Little Shirley Temple didn't know what sociological functions she was pulling off, and maybe her studio bosses didn't, either. Of course they wanted to bring smiles, and they did, and they did increase a little bit the nation's quotient of optimism. The formula was simple, and Kasson says the head of 20th Century Fox, Darryl F. Zanuck, nailed it: "Keep her skirts high. Have co-stars lift her up whenever possible to create the illusion now selling so well. Preserve babyhood." Who could object to a baby, and one with such talent? Even when someone talked about Shirley in less-than-reverential tones, the admiration came out. Adolphe Menjou, who played the bookie Sorrowful Jones opposite Shirley in Little Miss Marker (1934) admitted, "This child frightens me. She knows all the tricks."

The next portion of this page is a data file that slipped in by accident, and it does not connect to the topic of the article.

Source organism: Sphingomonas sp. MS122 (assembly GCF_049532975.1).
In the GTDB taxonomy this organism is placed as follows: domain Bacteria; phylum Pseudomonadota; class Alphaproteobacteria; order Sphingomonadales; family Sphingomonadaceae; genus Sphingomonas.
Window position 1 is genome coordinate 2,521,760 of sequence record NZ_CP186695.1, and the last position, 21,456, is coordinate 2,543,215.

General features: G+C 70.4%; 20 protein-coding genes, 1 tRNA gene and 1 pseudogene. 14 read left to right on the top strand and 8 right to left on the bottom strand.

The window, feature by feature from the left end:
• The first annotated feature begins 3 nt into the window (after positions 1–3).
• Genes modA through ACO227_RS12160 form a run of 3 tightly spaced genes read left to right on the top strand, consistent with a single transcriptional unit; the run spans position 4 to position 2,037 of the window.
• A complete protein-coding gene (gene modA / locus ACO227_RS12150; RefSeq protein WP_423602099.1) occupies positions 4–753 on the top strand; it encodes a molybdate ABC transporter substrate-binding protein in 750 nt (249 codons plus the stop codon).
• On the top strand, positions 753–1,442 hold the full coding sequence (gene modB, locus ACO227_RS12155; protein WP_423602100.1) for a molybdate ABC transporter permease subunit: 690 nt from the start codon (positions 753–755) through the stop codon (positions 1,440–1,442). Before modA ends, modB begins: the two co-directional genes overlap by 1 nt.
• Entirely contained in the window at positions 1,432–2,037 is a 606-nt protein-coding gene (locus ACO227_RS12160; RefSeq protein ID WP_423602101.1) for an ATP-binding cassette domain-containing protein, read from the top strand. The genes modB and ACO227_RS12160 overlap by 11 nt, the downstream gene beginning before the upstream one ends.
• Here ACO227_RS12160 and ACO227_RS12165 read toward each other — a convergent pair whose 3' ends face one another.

Little Shirley by dancing and singing, and, to be sure, smiling on screen warmed the hearts of the misers she played against, she reunited estranged couples, and she demonstrated that no matter how bad things were, we could sing and dance and smile our way out of them. That's the superficial message in her movies, and millions bought it. In his analysis of the films, though, Kasson finds bigger meanings. Shirley wasn't just about healing hearts. In movies like The Little Colonel or The Littlest Rebel (both 1935), she may have helped her nation come to terms with the Civil War which some people still remembered first hand. Her films were among the many Hollywood productions that glorified the Old South, and participated in the racism of the early twentieth century. She was paired with Bill "Bojangles" Robinson, and the two seem to have had genuine affection for each other. But the stereotypes in the story were too strong to break through; only because Robinson played a servant was he able to take the little white girl by the hand and show her how to dance.